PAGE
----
- Yuen, J.Q.; Olin, P.H.; Lim, H.S.; Benner, S.G.; Sutherland, R.A.; Ziegler, A.D. Accumulation of potentially toxic elements in road deposited sediments in residential and light industrial neighborhoods of Singapore. J. Environ. Manage. 2012, 101, 151–163. [Google Scholar] [CrossRef]
- Wei, B.; Yang, L. A review of heavy metal contaminations in urban soils, urban road dusts and agricultural soils from China. Microchem. J. 2010, 94, 99–107. [Google Scholar] [CrossRef]
- Tang, Q.; Liu, G.; Zhou, C.; Zhang, H.; Sun, R. Distribution of environmentally sensitive elements in residential soils near a coal-fired power plant: Potential risks to ecology and children’s health. Chemosphere 2013, 93, 2473–2479. [Google Scholar] [CrossRef]
- Charlesworth, S.; Everett, M.; McCarthy, R.; Ordonez, A.; de Miguel, E. A comparative study of heavy metal concentration and distribution in deposited street dusts in a large and a small urban area: Birmingham and Coventry, West Midlands, UK. Environ. Int. 2003, 29, 563–573. [Google Scholar] [CrossRef]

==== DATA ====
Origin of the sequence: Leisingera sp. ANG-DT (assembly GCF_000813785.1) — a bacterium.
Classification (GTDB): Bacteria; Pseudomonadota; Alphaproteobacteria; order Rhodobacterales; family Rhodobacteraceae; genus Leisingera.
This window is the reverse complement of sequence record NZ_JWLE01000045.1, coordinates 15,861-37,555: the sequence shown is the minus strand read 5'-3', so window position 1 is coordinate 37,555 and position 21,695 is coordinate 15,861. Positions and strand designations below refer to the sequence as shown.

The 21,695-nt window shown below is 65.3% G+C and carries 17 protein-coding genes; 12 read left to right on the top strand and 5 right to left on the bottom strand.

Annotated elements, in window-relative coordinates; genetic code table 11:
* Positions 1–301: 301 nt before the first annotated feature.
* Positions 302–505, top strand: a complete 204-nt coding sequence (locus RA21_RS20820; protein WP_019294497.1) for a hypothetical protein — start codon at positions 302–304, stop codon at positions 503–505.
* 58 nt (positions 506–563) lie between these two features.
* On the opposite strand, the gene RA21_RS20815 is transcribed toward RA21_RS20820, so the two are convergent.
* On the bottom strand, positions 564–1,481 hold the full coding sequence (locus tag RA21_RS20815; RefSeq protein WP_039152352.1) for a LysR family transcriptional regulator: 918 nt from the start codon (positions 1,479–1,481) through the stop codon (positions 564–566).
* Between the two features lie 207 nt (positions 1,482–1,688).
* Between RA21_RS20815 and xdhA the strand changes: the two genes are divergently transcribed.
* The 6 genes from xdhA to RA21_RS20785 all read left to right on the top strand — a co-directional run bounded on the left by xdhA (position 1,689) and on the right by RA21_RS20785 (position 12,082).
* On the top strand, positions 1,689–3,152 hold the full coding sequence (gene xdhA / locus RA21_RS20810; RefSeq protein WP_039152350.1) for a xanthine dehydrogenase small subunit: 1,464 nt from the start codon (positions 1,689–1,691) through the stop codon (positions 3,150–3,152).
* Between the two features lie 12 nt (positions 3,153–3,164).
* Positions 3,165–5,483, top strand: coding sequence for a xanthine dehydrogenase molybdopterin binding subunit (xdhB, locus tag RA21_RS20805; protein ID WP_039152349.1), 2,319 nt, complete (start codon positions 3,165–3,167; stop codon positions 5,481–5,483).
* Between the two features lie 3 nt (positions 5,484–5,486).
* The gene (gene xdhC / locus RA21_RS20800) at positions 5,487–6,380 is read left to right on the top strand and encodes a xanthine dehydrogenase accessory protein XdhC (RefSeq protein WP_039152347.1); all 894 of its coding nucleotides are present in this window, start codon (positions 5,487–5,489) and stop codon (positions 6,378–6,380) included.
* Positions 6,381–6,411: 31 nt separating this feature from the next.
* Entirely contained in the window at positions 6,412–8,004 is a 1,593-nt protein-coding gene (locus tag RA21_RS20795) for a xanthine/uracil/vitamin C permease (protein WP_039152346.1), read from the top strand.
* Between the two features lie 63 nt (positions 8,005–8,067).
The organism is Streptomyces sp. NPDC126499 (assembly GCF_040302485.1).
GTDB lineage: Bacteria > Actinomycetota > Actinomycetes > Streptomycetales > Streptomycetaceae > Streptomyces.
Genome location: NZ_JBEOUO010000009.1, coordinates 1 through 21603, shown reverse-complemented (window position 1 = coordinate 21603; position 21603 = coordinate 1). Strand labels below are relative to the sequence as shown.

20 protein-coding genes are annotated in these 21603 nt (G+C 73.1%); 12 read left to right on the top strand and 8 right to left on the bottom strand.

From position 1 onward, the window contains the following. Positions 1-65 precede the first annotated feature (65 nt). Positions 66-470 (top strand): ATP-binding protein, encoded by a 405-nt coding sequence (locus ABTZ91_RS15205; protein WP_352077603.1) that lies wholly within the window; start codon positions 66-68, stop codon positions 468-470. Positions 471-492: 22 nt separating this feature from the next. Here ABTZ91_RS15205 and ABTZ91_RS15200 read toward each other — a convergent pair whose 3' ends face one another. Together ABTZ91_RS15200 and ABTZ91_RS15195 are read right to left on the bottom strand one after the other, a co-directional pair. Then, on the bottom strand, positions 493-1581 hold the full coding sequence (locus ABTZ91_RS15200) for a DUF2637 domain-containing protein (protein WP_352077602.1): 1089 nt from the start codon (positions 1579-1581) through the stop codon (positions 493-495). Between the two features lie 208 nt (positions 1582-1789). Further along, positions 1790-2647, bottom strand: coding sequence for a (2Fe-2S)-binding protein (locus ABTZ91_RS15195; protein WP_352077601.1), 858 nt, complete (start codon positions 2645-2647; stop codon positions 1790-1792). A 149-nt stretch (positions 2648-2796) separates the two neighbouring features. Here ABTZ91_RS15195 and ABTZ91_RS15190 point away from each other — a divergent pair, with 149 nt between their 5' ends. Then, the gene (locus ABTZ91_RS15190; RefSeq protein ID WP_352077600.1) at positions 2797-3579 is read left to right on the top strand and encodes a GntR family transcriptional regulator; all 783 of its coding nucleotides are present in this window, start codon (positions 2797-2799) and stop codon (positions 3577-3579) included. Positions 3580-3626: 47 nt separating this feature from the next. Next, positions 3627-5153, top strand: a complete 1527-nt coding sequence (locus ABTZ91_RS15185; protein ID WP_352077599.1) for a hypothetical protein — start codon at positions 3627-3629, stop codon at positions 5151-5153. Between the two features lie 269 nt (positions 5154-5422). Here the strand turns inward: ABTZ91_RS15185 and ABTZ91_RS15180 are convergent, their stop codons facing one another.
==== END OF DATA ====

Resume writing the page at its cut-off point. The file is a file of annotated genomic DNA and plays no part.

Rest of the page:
- Zhao, P.; Feng, Y.; Zhu, T.; Wu, J. Characterizations of resuspended dust in six cities of North China. Atmos. Environ. 2006, 40, 5807–5814. [Google Scholar] [CrossRef]
- Zhang, M.; Wang, H. Concentrations and chemical forms of potentially toxic metals in road-deposited sediments from different zones of Hangzhou, China. J. Environ. Sci. 2009, 21, 625–631. [Google Scholar] [CrossRef]
- McAlister, J.J.; Smith, B.J.; Török, A. Element partitioning and potential mobility within surface dusts on buildings in a polluted urban environment, Budapest. Atmos. Environ. 2006, 40, 6780–6790. [Google Scholar] [CrossRef]
- Tokalıoğlu, Ş.; Kartal, Ş. Multivariate analysis of the data and speciation of heavy metals in street dust samples from the Organized Industrial District in Kayseri (Turkey). Atmos. Environ. 2006, 40, 2797–2805. [Google Scholar] [CrossRef]
- Shi, G.; Chen, Z.; Xu, S.; Zhang, J.; Wang, L.; Bi, C.; Teng, J. Potentially toxic metal contamination of urban soils and roadside dust in Shanghai, China. Environ. Poll. 2008, 156, 251–260. [Google Scholar] [CrossRef]
- Lu, X.; Wang, L.; Lei, K.; Huang, J.; Zhai, Y. Contamination assessment of copper, lead, zinc, manganese and nickel in street dust of Baoji, NW China. J. Hazard. Mater. 2009, 161, 1058–1062. [Google Scholar] [CrossRef]